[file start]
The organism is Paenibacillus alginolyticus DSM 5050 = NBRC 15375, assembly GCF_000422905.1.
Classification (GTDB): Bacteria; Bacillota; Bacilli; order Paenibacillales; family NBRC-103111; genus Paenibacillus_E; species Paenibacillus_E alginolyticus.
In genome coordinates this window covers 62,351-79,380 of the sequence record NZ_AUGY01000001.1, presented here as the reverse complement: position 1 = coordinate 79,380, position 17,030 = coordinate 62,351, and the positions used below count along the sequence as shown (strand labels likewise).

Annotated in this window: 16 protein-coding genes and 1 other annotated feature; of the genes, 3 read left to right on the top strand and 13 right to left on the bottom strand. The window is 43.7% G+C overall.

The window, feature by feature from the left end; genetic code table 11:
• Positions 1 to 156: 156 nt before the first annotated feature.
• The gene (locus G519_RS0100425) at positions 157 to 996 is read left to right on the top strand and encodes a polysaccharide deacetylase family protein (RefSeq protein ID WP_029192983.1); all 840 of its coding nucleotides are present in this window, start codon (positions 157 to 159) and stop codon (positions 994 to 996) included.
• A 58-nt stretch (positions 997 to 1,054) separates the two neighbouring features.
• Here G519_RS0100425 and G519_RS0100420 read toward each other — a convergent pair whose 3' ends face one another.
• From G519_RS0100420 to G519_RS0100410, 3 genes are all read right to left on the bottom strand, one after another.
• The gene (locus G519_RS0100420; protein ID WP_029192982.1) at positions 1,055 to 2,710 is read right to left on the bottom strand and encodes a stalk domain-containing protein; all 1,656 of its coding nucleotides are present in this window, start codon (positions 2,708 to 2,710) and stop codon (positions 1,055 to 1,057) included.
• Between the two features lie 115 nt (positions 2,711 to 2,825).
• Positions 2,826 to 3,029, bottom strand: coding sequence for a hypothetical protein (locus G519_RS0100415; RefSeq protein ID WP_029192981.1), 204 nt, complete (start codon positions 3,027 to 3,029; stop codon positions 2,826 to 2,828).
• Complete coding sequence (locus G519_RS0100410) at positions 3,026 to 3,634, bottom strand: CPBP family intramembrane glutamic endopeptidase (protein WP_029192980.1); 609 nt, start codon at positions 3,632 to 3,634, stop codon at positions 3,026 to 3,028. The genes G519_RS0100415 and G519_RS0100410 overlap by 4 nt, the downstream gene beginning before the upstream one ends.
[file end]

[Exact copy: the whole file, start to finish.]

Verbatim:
The organism is Paenibacillus alginolyticus DSM 5050 = NBRC 15375, assembly GCF_000422905.1.
Classification (GTDB): Bacteria; Bacillota; Bacilli; order Paenibacillales; family NBRC-103111; genus Paenibacillus_E; species Paenibacillus_E alginolyticus.
In genome coordinates this window covers 62,351-79,380 of the sequence record NZ_AUGY01000001.1, presented here as the reverse complement: position 1 = coordinate 79,380, position 17,030 = coordinate 62,351, and the positions used below count along the sequence as shown (strand labels likewise).

Annotated in this window: 16 protein-coding genes and 1 other annotated feature; of the genes, 3 read left to right on the top strand and 13 right to left on the bottom strand. The window is 43.7% G+C overall.

The window, feature by feature from the left end; genetic code table 11:
• Positions 1 to 156: 156 nt before the first annotated feature.
• The gene (locus G519_RS0100425) at positions 157 to 996 is read left to right on the top strand and encodes a polysaccharide deacetylase family protein (RefSeq protein ID WP_029192983.1); all 840 of its coding nucleotides are present in this window, start codon (positions 157 to 159) and stop codon (positions 994 to 996) included.
• A 58-nt stretch (positions 997 to 1,054) separates the two neighbouring features.
• Here G519_RS0100425 and G519_RS0100420 read toward each other — a convergent pair whose 3' ends face one another.
• From G519_RS0100420 to G519_RS0100410, 3 genes are all read right to left on the bottom strand, one after another.
• The gene (locus G519_RS0100420; protein ID WP_029192982.1) at positions 1,055 to 2,710 is read right to left on the bottom strand and encodes a stalk domain-containing protein; all 1,656 of its coding nucleotides are present in this window, start codon (positions 2,708 to 2,710) and stop codon (positions 1,055 to 1,057) included.
• Between the two features lie 115 nt (positions 2,711 to 2,825).
• Positions 2,826 to 3,029, bottom strand: coding sequence for a hypothetical protein (locus G519_RS0100415; RefSeq protein ID WP_029192981.1), 204 nt, complete (start codon positions 3,027 to 3,029; stop codon positions 2,826 to 2,828).
• Complete coding sequence (locus G519_RS0100410) at positions 3,026 to 3,634, bottom strand: CPBP family intramembrane glutamic endopeptidase (protein WP_029192980.1); 609 nt, start codon at positions 3,632 to 3,634, stop codon at positions 3,026 to 3,028. The genes G519_RS0100415 and G519_RS0100410 overlap by 4 nt, the downstream gene beginning before the upstream one ends.